A few months ago I noticed a post on the blog of fellow writers Sue Coletta: Sharing the Love in the Writing Community where she shares news about fellow writers. I love the idea of sharing what other writers and bloggers do and if you follow me on my social media you have probably stumbled upon my sharings. But I like the idea of sharing on this blog too.
On social media, I share anything from writing tips, marketing tools and experience, book reviews, photos, video, funny animal pics (especially kitties – yes, I’m one of those people), industry news, quotes.
But don’t worry, I’m not going to inundate you with all kinds of stuff. On this blog, I’d like to share especially about the diesel ear – particularly the 1920s, of course – and dieselpunk. There is some awesome material out there and I can’t wait to share it with you.
Ready? Here it goes the first Gang Roundup.
The Vintage Everyday Blog is one of my favourite places in the blogosphere and I’m sure I’ll share a lot of posts from here. They publish vintage photos of every kind, from many different eras. Sometimes fun stuff, sometimes everyday stuff, sometimes even quite creepy stuff.
The everyday photos are my absolute favorite. Here is a fat collection of photos from 1920s London. Quite a charming place, don’t you think?
Mary Miley is a writers of mysteries set in Silent Era Hollywood. On her blog, she shares information about 1920s everyday life.
The 1920s were an exciting time for everything concerning the house. Many things that we take for granted now first appeared in the 1920s and either became commonplace or took the first steps to becoming commonplace later on. Refrigerators? Yes, they were among those things.
“Iceboxes had been around for decades before the 1920s and were common in middle-class homes. These were, literally, boxes with a bottom door (or two or more) for food and a top compartment lined with tin for the block of ice.”
The Diesel Powered Podcast is one of the best places where to start getting an idea what Dieselpunk is. It certainly was an eye-opener for me. Larry Hamyett, who’s one of the dieselpunk community most influential members, is often a guest.
In this episode in particular, he and Johnny Della Rocca talk about the basic of dieselpunk, what is it and what are its defining element.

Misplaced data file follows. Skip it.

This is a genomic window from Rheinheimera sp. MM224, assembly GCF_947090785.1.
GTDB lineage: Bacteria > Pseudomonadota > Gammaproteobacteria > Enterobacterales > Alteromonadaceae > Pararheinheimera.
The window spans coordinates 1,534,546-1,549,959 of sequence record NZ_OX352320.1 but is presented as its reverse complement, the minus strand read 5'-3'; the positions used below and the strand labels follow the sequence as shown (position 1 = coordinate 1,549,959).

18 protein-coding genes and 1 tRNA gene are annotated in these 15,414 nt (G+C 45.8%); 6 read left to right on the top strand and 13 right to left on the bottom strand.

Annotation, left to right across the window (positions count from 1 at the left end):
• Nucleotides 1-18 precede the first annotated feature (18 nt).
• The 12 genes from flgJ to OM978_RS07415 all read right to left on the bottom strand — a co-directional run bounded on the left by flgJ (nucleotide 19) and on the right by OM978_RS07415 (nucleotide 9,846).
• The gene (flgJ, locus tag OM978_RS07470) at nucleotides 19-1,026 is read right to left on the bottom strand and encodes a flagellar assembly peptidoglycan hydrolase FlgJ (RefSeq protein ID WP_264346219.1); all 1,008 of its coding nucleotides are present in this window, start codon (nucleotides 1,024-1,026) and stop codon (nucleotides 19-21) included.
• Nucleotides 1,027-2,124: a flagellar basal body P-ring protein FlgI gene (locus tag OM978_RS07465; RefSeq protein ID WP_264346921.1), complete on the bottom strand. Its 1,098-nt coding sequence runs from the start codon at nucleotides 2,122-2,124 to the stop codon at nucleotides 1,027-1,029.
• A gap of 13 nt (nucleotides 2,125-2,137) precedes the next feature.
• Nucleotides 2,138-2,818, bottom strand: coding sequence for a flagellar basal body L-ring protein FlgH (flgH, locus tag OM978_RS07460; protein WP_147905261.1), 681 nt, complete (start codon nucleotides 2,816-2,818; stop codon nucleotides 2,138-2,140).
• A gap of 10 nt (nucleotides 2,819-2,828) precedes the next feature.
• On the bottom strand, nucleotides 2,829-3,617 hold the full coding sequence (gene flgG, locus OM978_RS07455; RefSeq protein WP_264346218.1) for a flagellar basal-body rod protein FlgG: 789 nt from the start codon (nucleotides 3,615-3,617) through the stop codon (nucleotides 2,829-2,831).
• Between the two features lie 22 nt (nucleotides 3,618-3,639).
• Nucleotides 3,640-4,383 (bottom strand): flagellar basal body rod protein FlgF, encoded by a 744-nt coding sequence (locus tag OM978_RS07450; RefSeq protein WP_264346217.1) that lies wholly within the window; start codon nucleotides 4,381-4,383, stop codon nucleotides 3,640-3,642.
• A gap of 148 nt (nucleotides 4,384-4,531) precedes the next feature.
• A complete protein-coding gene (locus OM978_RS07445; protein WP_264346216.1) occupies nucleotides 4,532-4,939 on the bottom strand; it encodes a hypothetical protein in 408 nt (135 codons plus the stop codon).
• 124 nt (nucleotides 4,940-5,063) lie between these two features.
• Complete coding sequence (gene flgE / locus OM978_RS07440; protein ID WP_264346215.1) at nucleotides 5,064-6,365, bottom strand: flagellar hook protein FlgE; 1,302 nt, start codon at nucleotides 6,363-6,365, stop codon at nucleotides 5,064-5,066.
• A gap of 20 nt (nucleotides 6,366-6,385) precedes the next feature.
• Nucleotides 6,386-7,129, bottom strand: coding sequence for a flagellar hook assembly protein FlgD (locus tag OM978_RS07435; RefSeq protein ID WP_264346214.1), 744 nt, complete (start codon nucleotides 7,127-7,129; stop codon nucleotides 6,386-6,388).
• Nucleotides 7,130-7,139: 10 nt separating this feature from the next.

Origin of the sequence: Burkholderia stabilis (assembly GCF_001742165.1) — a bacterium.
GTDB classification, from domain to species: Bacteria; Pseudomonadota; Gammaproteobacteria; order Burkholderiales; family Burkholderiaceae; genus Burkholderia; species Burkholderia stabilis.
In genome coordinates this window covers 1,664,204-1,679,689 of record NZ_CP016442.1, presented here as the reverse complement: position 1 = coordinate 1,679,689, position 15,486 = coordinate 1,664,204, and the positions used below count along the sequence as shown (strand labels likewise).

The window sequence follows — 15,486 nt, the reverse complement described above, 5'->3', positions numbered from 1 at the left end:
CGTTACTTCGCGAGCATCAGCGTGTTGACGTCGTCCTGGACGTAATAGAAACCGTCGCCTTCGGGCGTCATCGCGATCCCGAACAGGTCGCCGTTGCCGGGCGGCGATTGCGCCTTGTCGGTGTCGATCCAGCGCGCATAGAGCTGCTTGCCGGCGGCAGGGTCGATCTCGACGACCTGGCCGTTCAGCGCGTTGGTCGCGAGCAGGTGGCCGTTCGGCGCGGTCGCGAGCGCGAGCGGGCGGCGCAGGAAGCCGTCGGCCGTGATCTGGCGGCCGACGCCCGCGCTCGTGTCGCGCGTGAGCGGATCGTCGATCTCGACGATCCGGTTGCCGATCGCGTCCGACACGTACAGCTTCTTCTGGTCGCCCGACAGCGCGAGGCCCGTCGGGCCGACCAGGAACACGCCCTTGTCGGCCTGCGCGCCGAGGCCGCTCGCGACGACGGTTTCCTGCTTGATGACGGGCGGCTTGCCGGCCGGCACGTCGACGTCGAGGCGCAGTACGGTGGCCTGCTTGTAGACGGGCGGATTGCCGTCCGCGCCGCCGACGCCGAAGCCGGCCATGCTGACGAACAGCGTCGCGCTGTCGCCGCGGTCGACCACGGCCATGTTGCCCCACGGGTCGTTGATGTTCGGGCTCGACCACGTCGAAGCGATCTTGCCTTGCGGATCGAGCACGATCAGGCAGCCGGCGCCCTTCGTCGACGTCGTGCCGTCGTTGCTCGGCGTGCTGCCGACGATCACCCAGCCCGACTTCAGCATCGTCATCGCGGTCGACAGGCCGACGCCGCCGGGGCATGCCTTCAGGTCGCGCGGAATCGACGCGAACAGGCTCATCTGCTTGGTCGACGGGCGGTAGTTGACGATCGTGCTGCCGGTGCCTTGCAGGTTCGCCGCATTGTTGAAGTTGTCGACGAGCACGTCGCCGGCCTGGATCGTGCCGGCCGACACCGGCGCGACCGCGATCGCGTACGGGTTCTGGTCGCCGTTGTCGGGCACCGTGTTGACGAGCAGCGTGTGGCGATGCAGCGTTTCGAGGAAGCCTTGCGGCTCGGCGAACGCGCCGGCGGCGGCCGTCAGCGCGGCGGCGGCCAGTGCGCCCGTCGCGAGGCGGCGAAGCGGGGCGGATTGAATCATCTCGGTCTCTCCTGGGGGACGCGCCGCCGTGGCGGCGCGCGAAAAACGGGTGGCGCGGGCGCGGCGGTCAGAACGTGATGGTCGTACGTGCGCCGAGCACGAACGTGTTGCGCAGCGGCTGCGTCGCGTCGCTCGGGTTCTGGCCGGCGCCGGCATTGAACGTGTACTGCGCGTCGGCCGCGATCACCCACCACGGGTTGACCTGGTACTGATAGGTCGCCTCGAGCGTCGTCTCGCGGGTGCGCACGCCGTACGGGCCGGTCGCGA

Fellow writer and blogger Lupachi writes dieselpunk stories set in Chicago in the 1920s, so I suppose it was only a matter of time before we met. On her blog she shares information about the 1920s and especially about Chicago and Al Capone, with extremely well researched articles.
This blog is part of her continuing series about the history of the most popular Prohibition cocktails
“The hotel Artemisia sits on a fantastical 72nd Street, in a decade that never was. It is home to a cast of characters, creatures, and creations unlike any other, including especially Zelda Fair, who is perfect at being Zelda, but who longs for something more. The world of this extraordinary novella—a bootlegger’s brew of fairy tales, Jazz Age opulence, and organized crime—is ruled over by the diminutive, eternal, sinister Al. Zelda holds her own against the boss, or so it seems. But when she faces off against him and his besotted employee Frankie in a deadly game that just might change everything, she must bet it all and hope not to lose…”
This is a in-depth review of what sounds like a very different book, inspired by Zelda Fitzgerald’s life.
I haven’t read the book yet, so I can’t speak my mind on it… but yes, I’ve bought it.
You may remember C W Hawes, since he’s been a guest on this blog with a post about his favourite subject: airship. CW is the most knowledgeable person I know about this subject and let me tell you I’d read about it for hours.
He dedicated a few series to the airships on his blog. This one it the first I read and truly enjoyed. You can read the entire series here:
Sarah Plugs Her Own Stuff
Yeah, well, while we’re at it, let me plug my work too. I’d like to share with you my book reviews. You might happen to have a couple of minutes to check them out